I remember waking up and seeing my sister from Pennsylvania in the room. I was trying to figure out if my 90-year-old mother knew I was hospitalized. Mom’s birthday was in March and everyone was telling me it was now March. When I asked my husband if mom knew that I was in the hospital, he said yes. But when I asked my sister if mom knew, she said no. Then I realized my mother had passed away nine months ago. I was beginning to process.

I had round-the-clock visits from nurses asking routine questions: my name, my age, occupation and my kids’ names, and where I was. I kept answering I was in New Hampshire. They would reply, “No, you are from New Hampshire but you are in Denver now.” But I could never grasp why I was in Denver. After a while I could follow the routine and knew the required answers. Then there were the routine physical tests also done on a daily basis every three hours: smile, stick out your tongue, raise one eyebrow then the other, raise your arms out in front of you, hold them there.

I wouldn’t eat much and the nutritionist visited and gave me an ultimatum: Either eat or I would get a feeding tube. I chose to eat. I ordered apple pie and ice cream.

A major set back occurred on St. Patrick’s Day weekend. It was night in the ICU and the noise level was annoying to me. I disconnected my brain shunt and all my monitors, then walked out to the nurses’ station to ask for quiet. I remember their shock and displeasure. The result was now I was a true airhead. The drainage hole that had been drilled into my skull was now open and air was getting into the brain. The opening in my head now had to be closed with staples. I was suffering from ICU psychosis. Having spent 17 days in the ICU without uninterrupted sleep was showing its effect. On March 17, I was released from the ICU and was moved to a room in the neurology section of the hospital.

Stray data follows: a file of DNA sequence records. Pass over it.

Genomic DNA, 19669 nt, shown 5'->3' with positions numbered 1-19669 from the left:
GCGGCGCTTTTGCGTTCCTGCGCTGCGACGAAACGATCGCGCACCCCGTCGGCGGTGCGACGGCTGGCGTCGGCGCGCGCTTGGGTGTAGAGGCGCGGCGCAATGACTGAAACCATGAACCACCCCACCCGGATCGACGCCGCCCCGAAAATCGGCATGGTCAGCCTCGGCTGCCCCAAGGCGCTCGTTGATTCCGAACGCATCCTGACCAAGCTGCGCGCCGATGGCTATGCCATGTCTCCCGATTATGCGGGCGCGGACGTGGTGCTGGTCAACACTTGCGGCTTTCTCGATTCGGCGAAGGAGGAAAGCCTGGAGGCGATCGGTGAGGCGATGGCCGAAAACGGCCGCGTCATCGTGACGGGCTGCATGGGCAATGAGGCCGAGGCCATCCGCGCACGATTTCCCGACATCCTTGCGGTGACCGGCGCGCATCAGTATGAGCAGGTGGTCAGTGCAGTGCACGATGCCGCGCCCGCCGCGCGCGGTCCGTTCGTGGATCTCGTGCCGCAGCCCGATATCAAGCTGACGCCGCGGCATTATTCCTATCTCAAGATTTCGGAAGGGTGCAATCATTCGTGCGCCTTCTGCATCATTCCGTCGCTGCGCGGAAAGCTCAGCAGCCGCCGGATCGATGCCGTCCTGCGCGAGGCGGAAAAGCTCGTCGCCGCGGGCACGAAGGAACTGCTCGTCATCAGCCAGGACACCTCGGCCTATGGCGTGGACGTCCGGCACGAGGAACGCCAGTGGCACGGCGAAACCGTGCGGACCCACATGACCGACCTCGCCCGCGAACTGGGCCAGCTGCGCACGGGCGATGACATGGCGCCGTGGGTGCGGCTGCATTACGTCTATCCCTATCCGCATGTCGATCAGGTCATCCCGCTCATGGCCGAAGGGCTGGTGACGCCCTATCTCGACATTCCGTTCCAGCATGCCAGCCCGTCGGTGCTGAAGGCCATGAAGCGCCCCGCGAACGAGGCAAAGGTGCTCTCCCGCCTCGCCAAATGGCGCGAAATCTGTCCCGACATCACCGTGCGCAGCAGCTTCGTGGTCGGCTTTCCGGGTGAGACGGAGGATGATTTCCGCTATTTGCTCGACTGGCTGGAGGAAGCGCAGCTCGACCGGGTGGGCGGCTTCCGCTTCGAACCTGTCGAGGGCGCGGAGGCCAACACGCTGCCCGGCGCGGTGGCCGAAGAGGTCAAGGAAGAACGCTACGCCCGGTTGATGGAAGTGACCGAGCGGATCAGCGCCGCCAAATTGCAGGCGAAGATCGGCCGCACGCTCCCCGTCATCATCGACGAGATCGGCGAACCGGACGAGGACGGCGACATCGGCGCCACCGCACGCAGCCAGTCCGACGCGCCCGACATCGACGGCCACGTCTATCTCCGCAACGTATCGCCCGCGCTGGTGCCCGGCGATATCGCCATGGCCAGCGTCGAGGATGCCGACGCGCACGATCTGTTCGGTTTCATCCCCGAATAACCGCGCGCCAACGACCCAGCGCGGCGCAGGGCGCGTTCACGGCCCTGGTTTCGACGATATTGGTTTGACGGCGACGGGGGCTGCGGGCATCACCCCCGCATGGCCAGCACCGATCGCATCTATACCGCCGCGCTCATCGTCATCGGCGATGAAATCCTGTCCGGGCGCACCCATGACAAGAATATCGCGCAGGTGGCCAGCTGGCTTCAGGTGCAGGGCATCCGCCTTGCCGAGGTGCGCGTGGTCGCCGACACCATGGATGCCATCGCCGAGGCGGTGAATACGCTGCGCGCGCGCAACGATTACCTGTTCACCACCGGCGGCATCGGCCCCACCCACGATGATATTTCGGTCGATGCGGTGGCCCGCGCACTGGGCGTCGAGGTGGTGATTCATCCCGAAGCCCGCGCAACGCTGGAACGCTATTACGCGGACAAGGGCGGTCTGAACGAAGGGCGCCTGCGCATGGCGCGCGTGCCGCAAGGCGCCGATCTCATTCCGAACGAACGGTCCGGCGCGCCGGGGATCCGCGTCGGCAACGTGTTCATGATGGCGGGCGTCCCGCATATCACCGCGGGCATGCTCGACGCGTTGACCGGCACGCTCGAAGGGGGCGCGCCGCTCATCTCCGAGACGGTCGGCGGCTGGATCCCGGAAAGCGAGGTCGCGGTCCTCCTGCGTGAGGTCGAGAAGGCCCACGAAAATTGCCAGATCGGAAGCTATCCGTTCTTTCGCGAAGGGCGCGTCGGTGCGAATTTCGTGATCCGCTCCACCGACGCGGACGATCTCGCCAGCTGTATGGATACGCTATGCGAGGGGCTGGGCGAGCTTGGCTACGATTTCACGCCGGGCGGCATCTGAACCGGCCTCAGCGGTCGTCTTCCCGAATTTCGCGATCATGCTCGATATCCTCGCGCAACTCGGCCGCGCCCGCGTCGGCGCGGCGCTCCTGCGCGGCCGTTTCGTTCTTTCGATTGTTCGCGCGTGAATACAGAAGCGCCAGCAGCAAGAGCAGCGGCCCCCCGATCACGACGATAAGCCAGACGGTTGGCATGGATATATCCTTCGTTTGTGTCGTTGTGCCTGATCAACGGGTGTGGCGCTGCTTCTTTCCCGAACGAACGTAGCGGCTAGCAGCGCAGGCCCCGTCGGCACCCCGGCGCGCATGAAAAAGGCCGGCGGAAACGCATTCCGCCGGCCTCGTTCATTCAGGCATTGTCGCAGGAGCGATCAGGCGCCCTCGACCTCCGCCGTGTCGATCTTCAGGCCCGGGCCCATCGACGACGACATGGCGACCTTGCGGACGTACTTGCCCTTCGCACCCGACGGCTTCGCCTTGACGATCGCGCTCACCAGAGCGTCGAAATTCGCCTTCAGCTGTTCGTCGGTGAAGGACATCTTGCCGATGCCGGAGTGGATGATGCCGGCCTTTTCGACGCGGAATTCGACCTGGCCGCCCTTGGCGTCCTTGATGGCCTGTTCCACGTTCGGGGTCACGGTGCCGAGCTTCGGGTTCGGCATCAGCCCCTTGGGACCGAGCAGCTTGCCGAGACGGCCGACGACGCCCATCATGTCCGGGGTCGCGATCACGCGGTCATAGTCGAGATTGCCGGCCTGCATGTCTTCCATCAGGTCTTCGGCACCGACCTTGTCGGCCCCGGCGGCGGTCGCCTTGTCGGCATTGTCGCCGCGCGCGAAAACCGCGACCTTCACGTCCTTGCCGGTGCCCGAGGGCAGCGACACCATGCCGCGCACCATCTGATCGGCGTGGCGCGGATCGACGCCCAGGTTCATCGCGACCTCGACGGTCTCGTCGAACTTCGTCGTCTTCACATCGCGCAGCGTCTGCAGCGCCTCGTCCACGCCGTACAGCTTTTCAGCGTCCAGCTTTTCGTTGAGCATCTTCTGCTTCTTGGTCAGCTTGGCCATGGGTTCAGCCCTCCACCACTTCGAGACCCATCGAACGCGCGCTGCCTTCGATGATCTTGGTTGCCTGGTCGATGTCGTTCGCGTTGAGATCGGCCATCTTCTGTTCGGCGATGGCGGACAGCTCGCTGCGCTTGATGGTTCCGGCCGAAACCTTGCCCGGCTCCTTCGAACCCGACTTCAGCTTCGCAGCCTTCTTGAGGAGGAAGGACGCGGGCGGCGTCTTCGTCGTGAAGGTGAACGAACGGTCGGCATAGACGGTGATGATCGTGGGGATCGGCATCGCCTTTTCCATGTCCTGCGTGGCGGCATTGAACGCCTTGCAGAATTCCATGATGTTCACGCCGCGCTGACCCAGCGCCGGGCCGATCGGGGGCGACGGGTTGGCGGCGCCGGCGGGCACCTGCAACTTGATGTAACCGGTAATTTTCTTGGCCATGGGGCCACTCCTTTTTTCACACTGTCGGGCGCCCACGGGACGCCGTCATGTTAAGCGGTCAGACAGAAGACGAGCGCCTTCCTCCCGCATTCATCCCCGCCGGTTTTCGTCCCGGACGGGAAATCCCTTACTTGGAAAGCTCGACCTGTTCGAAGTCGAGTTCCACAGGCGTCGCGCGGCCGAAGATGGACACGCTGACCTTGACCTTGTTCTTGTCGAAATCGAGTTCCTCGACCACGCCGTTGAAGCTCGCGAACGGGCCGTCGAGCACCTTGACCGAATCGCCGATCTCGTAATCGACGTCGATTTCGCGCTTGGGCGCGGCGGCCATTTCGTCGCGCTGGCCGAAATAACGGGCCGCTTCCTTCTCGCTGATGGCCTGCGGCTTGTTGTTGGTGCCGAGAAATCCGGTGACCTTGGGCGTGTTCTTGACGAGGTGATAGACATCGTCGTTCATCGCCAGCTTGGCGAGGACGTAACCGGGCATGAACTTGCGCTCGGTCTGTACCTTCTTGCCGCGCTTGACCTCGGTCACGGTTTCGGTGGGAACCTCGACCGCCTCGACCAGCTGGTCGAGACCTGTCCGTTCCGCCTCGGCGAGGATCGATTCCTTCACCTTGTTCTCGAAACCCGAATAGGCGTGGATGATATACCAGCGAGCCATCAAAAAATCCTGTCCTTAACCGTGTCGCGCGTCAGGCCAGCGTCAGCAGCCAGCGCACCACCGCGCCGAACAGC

Rehabilitation

This was when my rehabilitation began. This was when reality hit — my first walk. Each day I would progress a bit further in the corridor. My goal was to make the loop around the nurses’ station. I was able to achieve that in a couple of days, but I couldn’t remember where my room was. I was now beginning to notice I had deficits. My neurologist would visit on a regular basis to check my eyes. He informed me that there was retinal damage to my left eye and my sight would be compromised. I said that’s OK as I’m a photographer and my camera can be my eye. My neurosurgeon would visit and have long talks with me. He would make repeat visits to see if I could recall previous conversations. This was to check on my comprehension levels.

I was getting very anxious to leave the hospital but there was a real sense of security there for me. Leaving these doctors behind and finding follow up care in New Hampshire was a scary thought. I was now very fearful of how we would return home. After brain surgery, did I really want to get on an airplane? It first had to be determined that there was no air present in the cranium. I had a final CT scan and the technician complemented me when I arrived, as it was the first time he got to greet me as a real person. He was happy to be able to see me alert and talking. He told me I had come a long way since he first saw me. This scan showed that there was no air present. My doctors said I was cleared to fly. The doctors worked closely with us in recommending interventional neuroradiogists on the East Coast for follow up care.

In continuing the preparation for release from the hospital, I went through more physical and mental evaluations. I tried so hard to be successful, but was now grasping that I had many major disabilities. And then there were the warnings from the doctors of what my “new life” was going to be like. Both my husband and I will never forget the “relationship” talk. Both the neurosurgeon and the interventional radiologist and his PA explained some couples’ marriages do not survive major events like this. For better or for worse, we were up for the challenge.